Welcome to A&A. There are 14 full reviews in this issue. Click on an artist to jump to the review, or simply scroll through the list. If you want information on any particular release, check out the Label info page. All reviews are written by Jon Worley unless otherwise noted.

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A&A #265 reviews
(June 2005)
  • Aidan Baker/ Thomas Baker/Alan Bloor Terza Rima (Public Eyesore)
  • Bridge and Tunnel Club Next Best Letdown (self-released)
  • The Bright and Hollow Sky Gem State (Pop Faction)
  • Cloud Cult Advice from the Happy Hippopotamus (Earthology)
  • C-Rayz Walz Year of the Beast (Definitive Jux)
  • Cubik & Origami EP I (Wide Hive)
  • DJ Methodikal Alarmingly Lo-Fi (Wordclock)
  • Linda Draper One Two Three Four (Planting Seeds)
  • Jim Duffy Side One (self-released)
  • Monkey Paw Honkey Kong (4 Alarm Music)
  • One Umbrella Solve (Tell-All)
  • Orange Park Songs from the Unknown (Young American Recordings)
  • Pornographic Priestess Tatterdemalions (self-released)
  • Versailles Believe EP (self-released)
  • Also recommended: The best of the rest


    Aidan Baker/Thomas Baker/Alan Bloor
    Terza Rima
    (Public Eyesore)

    Three lengthy live pieces recorded from the sound board. That's about as pure as it gets. Aidan Baker plays guitar, Thomas Baker plays piano and Alan Bloor manipulates "amplified metal." Oh yeah, it's one of those.

    The label ought to have tipped you off, of course. Public Eyesore traffics in all sorts of music, but all of it is significantly off the beaten path. I think that's why I like their stuff so much. In any case, these guys create an astonishing atmosphere. It's hard to believe that three people are creating this stuff in real time.

    Contemplative, yes, but in an intense way. These guys set up recurring rhythms and ideas and then play with them. Not loops (this is live and supposedly not automated), but rather variations on a theme. Lots of variations and many, many themes.

    I'll be honest; I can't stand listening to this stuff in a live setting. Puts me to sleep. But slap a recording like this on my home stereo and my senses jump. Everything becomes more real. I can see things I've been missing. Orgasms get better. I guess it's like crack for dorks or something. Anyway, I like it this way, and I like what these guys do. And that's more than good enough for me.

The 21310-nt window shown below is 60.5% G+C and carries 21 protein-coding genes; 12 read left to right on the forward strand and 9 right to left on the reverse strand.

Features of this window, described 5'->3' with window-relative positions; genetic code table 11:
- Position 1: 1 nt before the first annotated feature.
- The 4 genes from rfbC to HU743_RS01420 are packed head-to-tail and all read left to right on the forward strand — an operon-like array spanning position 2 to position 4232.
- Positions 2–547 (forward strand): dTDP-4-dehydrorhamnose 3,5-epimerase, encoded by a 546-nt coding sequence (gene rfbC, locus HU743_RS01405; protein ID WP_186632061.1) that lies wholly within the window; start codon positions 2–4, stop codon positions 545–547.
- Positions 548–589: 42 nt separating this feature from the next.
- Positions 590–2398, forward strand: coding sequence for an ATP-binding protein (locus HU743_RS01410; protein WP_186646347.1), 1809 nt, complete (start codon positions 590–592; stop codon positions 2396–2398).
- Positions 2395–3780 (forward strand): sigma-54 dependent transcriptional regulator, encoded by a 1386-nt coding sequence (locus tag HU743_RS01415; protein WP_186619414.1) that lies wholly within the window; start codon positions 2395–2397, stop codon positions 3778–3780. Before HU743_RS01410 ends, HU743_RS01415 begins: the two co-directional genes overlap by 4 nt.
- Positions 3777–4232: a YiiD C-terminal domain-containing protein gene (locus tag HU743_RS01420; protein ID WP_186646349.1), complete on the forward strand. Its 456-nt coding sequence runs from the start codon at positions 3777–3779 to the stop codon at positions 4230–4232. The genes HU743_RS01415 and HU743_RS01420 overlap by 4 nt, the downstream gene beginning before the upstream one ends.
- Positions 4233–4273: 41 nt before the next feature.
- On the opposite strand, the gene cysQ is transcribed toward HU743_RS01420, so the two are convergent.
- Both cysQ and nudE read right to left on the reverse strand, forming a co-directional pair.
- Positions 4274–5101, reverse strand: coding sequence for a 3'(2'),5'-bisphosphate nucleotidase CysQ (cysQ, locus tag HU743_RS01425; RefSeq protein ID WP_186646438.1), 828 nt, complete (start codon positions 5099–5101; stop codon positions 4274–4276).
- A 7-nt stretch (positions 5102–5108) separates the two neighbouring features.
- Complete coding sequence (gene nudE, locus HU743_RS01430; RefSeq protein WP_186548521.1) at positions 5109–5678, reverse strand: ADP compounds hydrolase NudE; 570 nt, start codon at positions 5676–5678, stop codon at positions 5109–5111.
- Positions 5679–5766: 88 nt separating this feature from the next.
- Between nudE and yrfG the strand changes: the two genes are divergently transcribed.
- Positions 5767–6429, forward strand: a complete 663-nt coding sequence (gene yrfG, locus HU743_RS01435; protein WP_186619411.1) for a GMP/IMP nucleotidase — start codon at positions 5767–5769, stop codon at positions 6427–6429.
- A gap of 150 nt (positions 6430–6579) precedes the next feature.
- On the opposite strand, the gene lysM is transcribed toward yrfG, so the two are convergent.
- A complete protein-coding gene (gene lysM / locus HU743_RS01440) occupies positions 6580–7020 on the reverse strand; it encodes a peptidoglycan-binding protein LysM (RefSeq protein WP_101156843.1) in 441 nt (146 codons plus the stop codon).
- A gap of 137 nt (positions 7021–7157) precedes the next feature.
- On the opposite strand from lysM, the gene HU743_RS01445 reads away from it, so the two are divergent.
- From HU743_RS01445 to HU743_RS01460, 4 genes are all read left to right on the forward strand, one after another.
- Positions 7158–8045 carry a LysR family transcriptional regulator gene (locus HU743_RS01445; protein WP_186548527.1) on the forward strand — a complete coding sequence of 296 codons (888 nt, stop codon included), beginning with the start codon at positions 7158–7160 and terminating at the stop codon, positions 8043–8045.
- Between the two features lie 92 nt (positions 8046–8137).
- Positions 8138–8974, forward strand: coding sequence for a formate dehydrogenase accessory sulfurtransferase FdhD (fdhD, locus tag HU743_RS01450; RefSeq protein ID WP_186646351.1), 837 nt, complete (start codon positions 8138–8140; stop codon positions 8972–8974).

Contact:
    Public Eyesore
    c/o Bryan Day
    2464 Harney #15
    Omaha, NE 68131
    e-mail: sistrum1@hotmail.com
    www: http://www.publiceyesore.com


    Bridge and Tunnel Club
    Next Best Letdown
    (self-released)

    If you have a few hours, poke around the Bridge and Tunnel Club website. You'll see this explanation of the band: "The Bridge and Tunnel Club exists not as a band in the typical band kind of way more than it is there for the amusement of whoever gets involved with it. Which is to say, it is like a hobby, and like any good hobby no one really expects to make any money off of it." Doesn't get much more cool than that.

    The website contains loads of information about the New York area, but it never really gets around to explaining who's in the band, past discussing previous projects by members. If we're talking about members and not simply one deranged fool.

    The music? Well, it's drum-machine driven. Some songs have more "real" instruments than others. Some songs are kinda poppy, some are more straight-up rock and roll. And the rest are mutant versions of the same. Highly idiosyncratic approaches to rhythm and melody are the highlights here, though it must be noted that these songs somehow manage to come together in a highly endearing fashion.

    Much more accomplished than, say, Half Japanese or Daniel Johnston, but these folks (?) certainly share a similarly warped view of the world. I can sympathize. This is one of those truly strange albums that is hopelessly charming. Simply lovely.

    Contact:
    c/o Scott Sendrow
    2-01 50th Ave., #15D
    Long Island City, NY 11101
    www: http://www.bridgeandtunnelclub.com


    The Bright and Hollow Sky
    Gemstate
    (Pop Faction)

    Four guys from Austin (former members of Silver Scooter) who bring a nice post-rock feel to pretty pop songs. That's pretty much the story here, but damn, is it a nice one.

    There's a cool math-y feel to the rhythms, and a semi-abstract approach to the guitar work. Past that, though, we're talking about understated stuff. Some nice harmonies, a few solid hooks and an overall warm feeling.

    Yes, these folks are old pros at this stuff, and they put that experience to work here. It would be easy for any of the influences to take over the sound, but the Bright and Hollow Sky keeps everything in balance. Which does, indeed, make all the difference.

    At first, this disc sounds innocuous and even innocent. But careful listening finds plenty of bite. This one might skate by on first listen. So be sure to give it plenty of spins.

    Contact:
    Pop Faction
    2228 Rosewood Ave.
    Richmond, VA 23220